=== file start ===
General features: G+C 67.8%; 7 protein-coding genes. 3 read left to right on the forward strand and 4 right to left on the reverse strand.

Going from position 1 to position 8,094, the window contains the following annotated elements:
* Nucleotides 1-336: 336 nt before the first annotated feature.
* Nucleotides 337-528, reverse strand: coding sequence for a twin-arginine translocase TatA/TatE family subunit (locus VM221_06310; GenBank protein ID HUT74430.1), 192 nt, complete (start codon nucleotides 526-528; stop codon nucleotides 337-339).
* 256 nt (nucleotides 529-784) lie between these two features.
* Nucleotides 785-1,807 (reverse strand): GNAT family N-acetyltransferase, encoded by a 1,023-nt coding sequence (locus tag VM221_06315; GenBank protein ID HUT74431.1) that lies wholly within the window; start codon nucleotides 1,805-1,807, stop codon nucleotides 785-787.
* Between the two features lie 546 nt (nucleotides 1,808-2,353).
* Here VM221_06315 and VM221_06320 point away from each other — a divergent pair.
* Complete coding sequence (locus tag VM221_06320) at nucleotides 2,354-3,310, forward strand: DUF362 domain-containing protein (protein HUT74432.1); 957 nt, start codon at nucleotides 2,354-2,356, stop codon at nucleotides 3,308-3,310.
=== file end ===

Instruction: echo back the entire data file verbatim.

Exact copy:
General features: G+C 67.8%; 7 protein-coding genes. 3 read left to right on the forward strand and 4 right to left on the reverse strand.

Going from position 1 to position 8,094, the window contains the following annotated elements:
* Nucleotides 1-336: 336 nt before the first annotated feature.
* Nucleotides 337-528, reverse strand: coding sequence for a twin-arginine translocase TatA/TatE family subunit (locus VM221_06310; GenBank protein ID HUT74430.1), 192 nt, complete (start codon nucleotides 526-528; stop codon nucleotides 337-339).
* 256 nt (nucleotides 529-784) lie between these two features.
* Nucleotides 785-1,807 (reverse strand): GNAT family N-acetyltransferase, encoded by a 1,023-nt coding sequence (locus tag VM221_06315; GenBank protein ID HUT74431.1) that lies wholly within the window; start codon nucleotides 1,805-1,807, stop codon nucleotides 785-787.
* Between the two features lie 546 nt (nucleotides 1,808-2,353).
* Here VM221_06315 and VM221_06320 point away from each other — a divergent pair.
* Complete coding sequence (locus tag VM221_06320) at nucleotides 2,354-3,310, forward strand: DUF362 domain-containing protein (protein HUT74432.1); 957 nt, start codon at nucleotides 2,354-2,356, stop codon at nucleotides 3,308-3,310.